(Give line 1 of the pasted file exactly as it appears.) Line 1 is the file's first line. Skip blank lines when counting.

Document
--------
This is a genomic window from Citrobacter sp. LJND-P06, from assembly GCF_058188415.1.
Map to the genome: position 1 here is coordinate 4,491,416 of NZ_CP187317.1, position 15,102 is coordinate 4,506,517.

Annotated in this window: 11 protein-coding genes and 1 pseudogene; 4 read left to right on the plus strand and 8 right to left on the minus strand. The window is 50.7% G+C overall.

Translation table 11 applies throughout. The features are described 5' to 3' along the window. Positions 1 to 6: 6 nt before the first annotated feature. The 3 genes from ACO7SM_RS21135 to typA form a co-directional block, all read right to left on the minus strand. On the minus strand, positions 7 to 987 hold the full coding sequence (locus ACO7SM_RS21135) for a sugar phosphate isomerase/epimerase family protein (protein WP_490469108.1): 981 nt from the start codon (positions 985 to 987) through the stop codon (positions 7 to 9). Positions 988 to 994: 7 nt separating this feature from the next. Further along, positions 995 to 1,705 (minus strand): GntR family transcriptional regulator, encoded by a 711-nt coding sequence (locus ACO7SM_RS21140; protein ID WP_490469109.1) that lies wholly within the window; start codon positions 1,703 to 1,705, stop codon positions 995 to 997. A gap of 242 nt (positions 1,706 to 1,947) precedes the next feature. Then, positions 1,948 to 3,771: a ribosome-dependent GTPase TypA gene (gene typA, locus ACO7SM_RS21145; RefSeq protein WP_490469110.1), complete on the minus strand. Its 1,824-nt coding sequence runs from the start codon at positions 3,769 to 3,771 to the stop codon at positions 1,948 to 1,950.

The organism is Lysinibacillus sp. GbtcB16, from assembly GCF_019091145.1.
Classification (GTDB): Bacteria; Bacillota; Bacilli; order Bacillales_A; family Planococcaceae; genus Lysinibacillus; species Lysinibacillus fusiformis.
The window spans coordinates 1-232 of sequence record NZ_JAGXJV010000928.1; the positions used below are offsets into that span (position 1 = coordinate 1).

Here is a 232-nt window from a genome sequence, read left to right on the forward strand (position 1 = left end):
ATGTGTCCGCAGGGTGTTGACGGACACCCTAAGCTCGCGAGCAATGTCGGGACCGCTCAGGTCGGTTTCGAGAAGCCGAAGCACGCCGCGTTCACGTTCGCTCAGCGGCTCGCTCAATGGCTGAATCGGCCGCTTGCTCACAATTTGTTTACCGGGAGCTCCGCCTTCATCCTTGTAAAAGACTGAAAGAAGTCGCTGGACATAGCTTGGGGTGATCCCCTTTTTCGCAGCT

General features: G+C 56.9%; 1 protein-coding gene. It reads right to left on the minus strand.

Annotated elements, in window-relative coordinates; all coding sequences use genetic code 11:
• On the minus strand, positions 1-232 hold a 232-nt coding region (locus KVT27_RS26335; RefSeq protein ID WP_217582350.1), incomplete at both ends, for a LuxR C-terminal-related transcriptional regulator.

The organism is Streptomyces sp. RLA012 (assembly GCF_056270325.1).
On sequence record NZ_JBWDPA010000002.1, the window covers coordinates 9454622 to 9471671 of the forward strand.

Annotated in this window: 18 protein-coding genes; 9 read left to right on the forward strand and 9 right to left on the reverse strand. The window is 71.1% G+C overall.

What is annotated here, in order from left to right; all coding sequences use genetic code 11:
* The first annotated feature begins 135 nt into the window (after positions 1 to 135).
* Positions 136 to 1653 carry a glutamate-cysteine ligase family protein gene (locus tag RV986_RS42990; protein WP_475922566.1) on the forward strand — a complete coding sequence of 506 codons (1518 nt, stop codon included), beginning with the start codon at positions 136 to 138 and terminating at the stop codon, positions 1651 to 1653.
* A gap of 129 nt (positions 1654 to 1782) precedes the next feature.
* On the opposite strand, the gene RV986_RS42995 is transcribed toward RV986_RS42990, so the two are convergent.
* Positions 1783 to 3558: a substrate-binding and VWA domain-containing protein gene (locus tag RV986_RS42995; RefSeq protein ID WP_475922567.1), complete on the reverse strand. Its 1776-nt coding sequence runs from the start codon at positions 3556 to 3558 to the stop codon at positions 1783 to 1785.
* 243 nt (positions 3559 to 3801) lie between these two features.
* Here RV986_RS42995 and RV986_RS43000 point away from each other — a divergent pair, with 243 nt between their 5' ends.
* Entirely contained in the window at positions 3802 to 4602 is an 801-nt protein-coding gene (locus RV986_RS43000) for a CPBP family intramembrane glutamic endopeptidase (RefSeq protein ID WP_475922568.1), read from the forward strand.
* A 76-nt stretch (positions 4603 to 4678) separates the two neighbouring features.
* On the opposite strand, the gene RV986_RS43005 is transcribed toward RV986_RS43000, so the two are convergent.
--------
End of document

This is a genomic window from Citrobacter sp. LJND-P06, from assembly GCF_058188415.1.